The Dauphin experiment with basic income in the 1970’s suggests that we are still willing to work if our basic needs are met. And primatologist Frans de Waal has argued based on his own research and that of others, that humans are cooperative, and that such moral tendencies can be observed to some degree in primates.

Clearly, people love to volunteer and be a part of projects which give back. According to the Corporation for National and Community Service (CNCS) and the National Conference on Citizenship (NCoC), Americans volunteered nearly 7.7 billion hours in 2014. The estimated value of this volunteer service is nearly $173 billion, based on the Independent Sector’s estimate of the average value of a volunteer hour. The existence of volunteer work, especially considering the pressures on the average American today, is a testament to our cooperative and giving traits.

I personally feel our society is starved of that feeling of solidarity and friendliness associated with the giving ethic. We want to contribute to projects which actually help people and make a difference. Yet the “economy” is so far removed from real human needs, one cannot help feeling emotionally and spiritually alienated when most of your time and energy is essentially being wasted.

Another important fact is that people are incredibly motivated by social expectations. Humans typically self-regulate their behavior in social situations so as to maintain respect and status within their community, which benefits them in the long run.

Duty is a great example of social motivation. Look at how much people are willing to sacrifice for their country through military service. Channeled into the economic realm, a sense of duty and social expectation can provide positive reinforcement of pro-social behavior.

Designing A Gift Economy Through Social Networking

So how do we design a gift economy?

A gift economy would only work with a reinforced social ethic reflecting the values of giving and trust, as well as interdependence. Such an ethic is best cultivated through voluntary direct experience with microeconomies structurally designed to promote and facilitate giving and receiving as a freely associated microcommunity. The effects of any single project are unlikely to be revolutionary, more likely complementary, but the evolutionary effect of such mutations in the metaphorical gene pool of society is the stuff lasting change is made of.

What I am proposing in more concrete terms is that we begin designing information-based systems to help facilitate voluntary peer-to-peer/cooperative production and distribution of use value with minimal to no exchange value present. All an economic system is at it’s core is a trust-based production and distribution system. As discussed, a lot of superfluous overlay is present in our current monetary market system which can and should be jettisoned in favor of a more streamlined design.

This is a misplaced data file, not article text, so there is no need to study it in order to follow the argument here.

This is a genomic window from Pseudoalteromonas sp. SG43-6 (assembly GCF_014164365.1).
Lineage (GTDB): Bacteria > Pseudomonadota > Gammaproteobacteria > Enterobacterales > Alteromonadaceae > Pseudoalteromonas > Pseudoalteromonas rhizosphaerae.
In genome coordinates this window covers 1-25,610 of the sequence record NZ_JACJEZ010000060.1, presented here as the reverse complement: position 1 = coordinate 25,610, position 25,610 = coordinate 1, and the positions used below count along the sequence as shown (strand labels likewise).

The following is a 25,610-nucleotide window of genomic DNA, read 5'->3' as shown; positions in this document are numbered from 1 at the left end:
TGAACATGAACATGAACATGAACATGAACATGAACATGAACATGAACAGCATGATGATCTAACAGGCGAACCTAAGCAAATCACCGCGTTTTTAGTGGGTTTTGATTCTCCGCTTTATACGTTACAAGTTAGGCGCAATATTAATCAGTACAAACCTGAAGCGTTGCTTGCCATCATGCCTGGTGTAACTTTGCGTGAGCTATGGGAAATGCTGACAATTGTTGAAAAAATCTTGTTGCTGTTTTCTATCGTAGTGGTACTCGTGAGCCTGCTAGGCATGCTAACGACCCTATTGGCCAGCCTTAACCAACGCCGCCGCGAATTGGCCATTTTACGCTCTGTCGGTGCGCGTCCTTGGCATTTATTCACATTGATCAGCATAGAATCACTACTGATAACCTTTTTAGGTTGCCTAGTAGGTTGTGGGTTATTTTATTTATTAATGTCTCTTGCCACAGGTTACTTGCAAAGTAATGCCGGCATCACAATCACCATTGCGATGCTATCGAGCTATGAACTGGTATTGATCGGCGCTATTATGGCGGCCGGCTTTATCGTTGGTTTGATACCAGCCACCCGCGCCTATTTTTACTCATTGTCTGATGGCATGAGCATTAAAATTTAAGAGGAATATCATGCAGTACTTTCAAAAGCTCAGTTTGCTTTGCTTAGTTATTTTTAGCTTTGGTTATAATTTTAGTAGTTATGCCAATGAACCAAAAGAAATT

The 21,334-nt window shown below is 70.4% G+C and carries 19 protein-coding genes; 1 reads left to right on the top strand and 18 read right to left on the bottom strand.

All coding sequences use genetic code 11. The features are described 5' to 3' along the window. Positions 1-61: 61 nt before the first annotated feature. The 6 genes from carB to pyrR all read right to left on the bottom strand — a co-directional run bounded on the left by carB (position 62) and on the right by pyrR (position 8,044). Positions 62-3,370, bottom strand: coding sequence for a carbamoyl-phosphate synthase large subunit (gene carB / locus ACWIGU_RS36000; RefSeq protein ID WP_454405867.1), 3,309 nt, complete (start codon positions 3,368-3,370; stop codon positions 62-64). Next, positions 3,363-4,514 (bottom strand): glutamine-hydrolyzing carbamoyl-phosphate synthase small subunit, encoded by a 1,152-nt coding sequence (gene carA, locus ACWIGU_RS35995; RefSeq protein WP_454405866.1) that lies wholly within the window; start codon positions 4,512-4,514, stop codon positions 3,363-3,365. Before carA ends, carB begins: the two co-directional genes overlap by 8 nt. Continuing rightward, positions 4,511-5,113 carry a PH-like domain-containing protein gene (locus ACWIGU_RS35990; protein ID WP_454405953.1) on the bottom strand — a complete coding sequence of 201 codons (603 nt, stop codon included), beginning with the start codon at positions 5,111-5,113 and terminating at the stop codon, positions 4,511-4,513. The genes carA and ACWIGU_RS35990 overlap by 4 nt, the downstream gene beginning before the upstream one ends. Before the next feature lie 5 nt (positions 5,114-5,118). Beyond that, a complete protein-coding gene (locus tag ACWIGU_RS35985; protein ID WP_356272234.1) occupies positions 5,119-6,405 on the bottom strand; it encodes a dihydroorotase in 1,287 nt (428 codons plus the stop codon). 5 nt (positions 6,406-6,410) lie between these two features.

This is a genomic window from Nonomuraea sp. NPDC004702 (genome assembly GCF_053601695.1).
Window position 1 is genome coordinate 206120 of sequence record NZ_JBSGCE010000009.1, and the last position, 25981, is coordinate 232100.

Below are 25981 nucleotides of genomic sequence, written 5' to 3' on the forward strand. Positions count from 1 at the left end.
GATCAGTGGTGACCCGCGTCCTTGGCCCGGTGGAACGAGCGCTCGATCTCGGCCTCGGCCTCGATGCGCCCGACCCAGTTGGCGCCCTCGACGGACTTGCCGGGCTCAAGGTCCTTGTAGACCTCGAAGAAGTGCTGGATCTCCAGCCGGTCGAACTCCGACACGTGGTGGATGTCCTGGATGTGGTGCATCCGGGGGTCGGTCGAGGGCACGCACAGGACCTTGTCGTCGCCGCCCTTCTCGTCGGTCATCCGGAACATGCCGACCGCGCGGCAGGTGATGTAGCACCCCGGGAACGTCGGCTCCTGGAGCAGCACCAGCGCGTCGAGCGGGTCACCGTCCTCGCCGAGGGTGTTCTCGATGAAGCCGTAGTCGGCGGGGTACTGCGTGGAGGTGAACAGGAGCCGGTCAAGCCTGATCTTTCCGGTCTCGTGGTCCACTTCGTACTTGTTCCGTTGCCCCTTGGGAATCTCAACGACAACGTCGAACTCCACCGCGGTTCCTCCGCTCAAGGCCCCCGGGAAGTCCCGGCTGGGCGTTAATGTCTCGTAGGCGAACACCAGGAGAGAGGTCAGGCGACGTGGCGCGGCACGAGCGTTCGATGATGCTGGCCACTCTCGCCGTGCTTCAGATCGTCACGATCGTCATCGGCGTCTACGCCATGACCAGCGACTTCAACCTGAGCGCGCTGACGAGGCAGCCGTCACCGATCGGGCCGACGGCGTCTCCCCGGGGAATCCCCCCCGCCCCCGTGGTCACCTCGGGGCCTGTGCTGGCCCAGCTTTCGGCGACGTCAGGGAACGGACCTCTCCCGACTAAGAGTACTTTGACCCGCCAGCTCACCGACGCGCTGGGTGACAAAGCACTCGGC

I do not believe this approach is the only way to create positive change in society, but I believe it is one of the more effective strategies that we can take. It is important to not give in to or create dogmatic ideologies as these often divide us when we have so much in common as human beings striving to survive and thrive as best we know how. The more we can unite around basic principles and values through community, the more likely it is that we will create positive change.

So without further ado, here is a tentative vision for a localized social network design which could more-or-less meet the above criteria. For those familiar with LETS, this is essentially a gift economy version of it:

1. Members will be able to post their “needs” and “wants” should they choose to do so. This function accounts for part of the demand side of the economic equation, and encourages need-responsiveness. No limitations to this aside from financial requests. The site is decidedly post-monetary, and designed to facilitate non-monetary activity. Members are free to exchange money and anything else as they please, since the site is merely a networking tool, but the site itself will not promote monetary exchanges.

2. Members will be able to post their available goods or services they wish to offer, as well as any personal possessions they wish to give away. The site is focused on giving, but sharing is also a welcome practice. Just like any online marketplace (think eBay meets Craigslist) you have a virtual kiosk, but the value created is not exchange value, but community value, of which you will be credited according to contribution. This functions as the supply side of the equation. The goods do not need to be the product of your own labor or production process, but if you have the ability to create and share something, it is certainly encouraged.

3. Filling the void of money, a publically available running tally of each person’s contributions to the microeconomy (the commons) in dollars (rough estimate) will be entered by the recipient and giver and logged on the site. This is not spendable, but rather functions similarly to forum based points systems. It is statistical, for the purpose of encouraging reciprocal attitudes within the community. In cases of scarcity or supply shortages, these scores may serve members as a helpful tool in knowing who is contributing to the common wealth and who is not. It also serves as a subtle appeal to one’s ego, as more points could have a positive effect on one’s perceived status as a “good member” of the community.

4. Transactions are a matter for the giver and recipient to handle. The site is not responsible for any complications arising from transactions. The site exists only to encourage and facilitate giving and sharing in the community, and not to act as an arbiter.

If anyone has suggestions, comments, critiques, etc. I would love the feedback. This is public brainstorming, and my ideas are bound to be underdeveloped without the input of others.

Thank you for considering my ideas, and please subscribe if you want to receive future posts.


3 thoughts on “Social Networking and the Gift Economy